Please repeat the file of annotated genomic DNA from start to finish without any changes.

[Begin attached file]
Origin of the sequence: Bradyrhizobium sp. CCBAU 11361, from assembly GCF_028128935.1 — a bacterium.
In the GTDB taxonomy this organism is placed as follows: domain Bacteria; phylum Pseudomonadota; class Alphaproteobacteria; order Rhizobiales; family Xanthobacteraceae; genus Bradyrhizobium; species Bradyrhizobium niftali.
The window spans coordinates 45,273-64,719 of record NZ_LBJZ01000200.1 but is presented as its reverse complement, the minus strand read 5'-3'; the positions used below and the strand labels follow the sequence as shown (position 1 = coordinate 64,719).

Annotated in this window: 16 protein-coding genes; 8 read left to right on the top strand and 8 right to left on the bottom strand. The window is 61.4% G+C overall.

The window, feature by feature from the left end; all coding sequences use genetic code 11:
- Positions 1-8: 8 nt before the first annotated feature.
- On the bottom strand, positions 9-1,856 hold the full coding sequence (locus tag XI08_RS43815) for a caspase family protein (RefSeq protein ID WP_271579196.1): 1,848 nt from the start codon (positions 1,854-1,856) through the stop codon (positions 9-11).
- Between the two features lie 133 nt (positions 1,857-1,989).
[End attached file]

Origin of the sequence: Bradyrhizobium sp. CCBAU 11361, from assembly GCF_028128935.1 — a bacterium.
In the GTDB taxonomy this organism is placed as follows: domain Bacteria; phylum Pseudomonadota; class Alphaproteobacteria; order Rhizobiales; family Xanthobacteraceae; genus Bradyrhizobium; species Bradyrhizobium niftali.
The window spans coordinates 45,273-64,719 of record NZ_LBJZ01000200.1 but is presented as its reverse complement, the minus strand read 5'-3'; the positions used below and the strand labels follow the sequence as shown (position 1 = coordinate 64,719).

Annotated in this window: 16 protein-coding genes; 8 read left to right on the top strand and 8 right to left on the bottom strand. The window is 61.4% G+C overall.

The window, feature by feature from the left end; all coding sequences use genetic code 11:
- Positions 1-8: 8 nt before the first annotated feature.
- On the bottom strand, positions 9-1,856 hold the full coding sequence (locus tag XI08_RS43815) for a caspase family protein (RefSeq protein ID WP_271579196.1): 1,848 nt from the start codon (positions 1,854-1,856) through the stop codon (positions 9-11).
- Between the two features lie 133 nt (positions 1,857-1,989).